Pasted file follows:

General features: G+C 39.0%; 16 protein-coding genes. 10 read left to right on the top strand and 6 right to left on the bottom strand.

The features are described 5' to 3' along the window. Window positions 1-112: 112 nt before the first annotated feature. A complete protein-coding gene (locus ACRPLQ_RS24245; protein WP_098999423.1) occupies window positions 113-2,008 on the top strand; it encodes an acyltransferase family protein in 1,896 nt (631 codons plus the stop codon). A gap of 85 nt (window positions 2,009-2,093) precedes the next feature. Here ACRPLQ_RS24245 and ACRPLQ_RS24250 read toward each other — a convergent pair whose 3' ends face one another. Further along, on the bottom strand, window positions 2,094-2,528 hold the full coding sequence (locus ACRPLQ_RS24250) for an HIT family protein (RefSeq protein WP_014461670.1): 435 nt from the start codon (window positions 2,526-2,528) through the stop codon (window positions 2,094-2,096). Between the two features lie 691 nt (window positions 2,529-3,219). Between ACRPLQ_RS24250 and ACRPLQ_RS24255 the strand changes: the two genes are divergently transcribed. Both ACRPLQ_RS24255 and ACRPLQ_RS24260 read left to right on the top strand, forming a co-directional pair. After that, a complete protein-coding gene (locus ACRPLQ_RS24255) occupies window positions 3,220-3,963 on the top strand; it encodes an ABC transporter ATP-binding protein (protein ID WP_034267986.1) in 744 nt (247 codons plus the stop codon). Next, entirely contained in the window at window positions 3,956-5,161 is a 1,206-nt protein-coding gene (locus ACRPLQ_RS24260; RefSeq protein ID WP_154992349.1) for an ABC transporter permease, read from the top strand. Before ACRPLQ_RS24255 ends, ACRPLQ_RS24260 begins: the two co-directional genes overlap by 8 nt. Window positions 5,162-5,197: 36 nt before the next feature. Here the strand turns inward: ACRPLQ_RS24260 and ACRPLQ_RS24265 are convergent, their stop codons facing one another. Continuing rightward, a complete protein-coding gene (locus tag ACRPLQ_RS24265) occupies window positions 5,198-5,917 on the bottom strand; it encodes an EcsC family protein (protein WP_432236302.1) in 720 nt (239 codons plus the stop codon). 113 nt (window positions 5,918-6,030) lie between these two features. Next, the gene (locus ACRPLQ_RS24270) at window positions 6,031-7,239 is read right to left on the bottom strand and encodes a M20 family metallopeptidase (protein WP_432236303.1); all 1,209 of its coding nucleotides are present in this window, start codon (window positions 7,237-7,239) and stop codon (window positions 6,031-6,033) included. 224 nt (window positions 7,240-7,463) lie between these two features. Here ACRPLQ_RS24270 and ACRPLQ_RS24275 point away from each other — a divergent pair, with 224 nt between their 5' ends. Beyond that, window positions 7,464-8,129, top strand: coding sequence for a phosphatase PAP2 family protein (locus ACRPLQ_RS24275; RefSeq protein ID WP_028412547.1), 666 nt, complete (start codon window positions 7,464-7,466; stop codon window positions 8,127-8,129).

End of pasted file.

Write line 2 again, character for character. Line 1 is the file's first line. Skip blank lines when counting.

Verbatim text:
The features are described 5' to 3' along the window. Window positions 1-112: 112 nt before the first annotated feature. A complete protein-coding gene (locus ACRPLQ_RS24245; protein WP_098999423.1) occupies window positions 113-2,008 on the top strand; it encodes an acyltransferase family protein in 1,896 nt (631 codons plus the stop codon). A gap of 85 nt (window positions 2,009-2,093) precedes the next feature. Here ACRPLQ_RS24245 and ACRPLQ_RS24250 read toward each other — a convergent pair whose 3' ends face one another. Further along, on the bottom strand, window positions 2,094-2,528 hold the full coding sequence (locus ACRPLQ_RS24250) for an HIT family protein (RefSeq protein WP_014461670.1): 435 nt from the start codon (window positions 2,526-2,528) through the stop codon (window positions 2,094-2,096). Between the two features lie 691 nt (window positions 2,529-3,219). Between ACRPLQ_RS24250 and ACRPLQ_RS24255 the strand changes: the two genes are divergently transcribed. Both ACRPLQ_RS24255 and ACRPLQ_RS24260 read left to right on the top strand, forming a co-directional pair. After that, a complete protein-coding gene (locus ACRPLQ_RS24255) occupies window positions 3,220-3,963 on the top strand; it encodes an ABC transporter ATP-binding protein (protein ID WP_034267986.1) in 744 nt (247 codons plus the stop codon). Next, entirely contained in the window at window positions 3,956-5,161 is a 1,206-nt protein-coding gene (locus ACRPLQ_RS24260; RefSeq protein ID WP_154992349.1) for an ABC transporter permease, read from the top strand. Before ACRPLQ_RS24255 ends, ACRPLQ_RS24260 begins: the two co-directional genes overlap by 8 nt. Window positions 5,162-5,197: 36 nt before the next feature. Here the strand turns inward: ACRPLQ_RS24260 and ACRPLQ_RS24265 are convergent, their stop codons facing one another. Continuing rightward, a complete protein-coding gene (locus tag ACRPLQ_RS24265) occupies window positions 5,198-5,917 on the bottom strand; it encodes an EcsC family protein (protein WP_432236302.1) in 720 nt (239 codons plus the stop codon). 113 nt (window positions 5,918-6,030) lie between these two features. Next, the gene (locus ACRPLQ_RS24270) at window positions 6,031-7,239 is read right to left on the bottom strand and encodes a M20 family metallopeptidase (protein WP_432236303.1); all 1,209 of its coding nucleotides are present in this window, start codon (window positions 7,237-7,239) and stop codon (window positions 6,031-6,033) included. 224 nt (window positions 7,240-7,463) lie between these two features. Here ACRPLQ_RS24270 and ACRPLQ_RS24275 point away from each other — a divergent pair, with 224 nt between their 5' ends. Beyond that, window positions 7,464-8,129, top strand: coding sequence for a phosphatase PAP2 family protein (locus ACRPLQ_RS24275; RefSeq protein ID WP_028412547.1), 666 nt, complete (start codon window positions 7,464-7,466; stop codon window positions 8,127-8,129).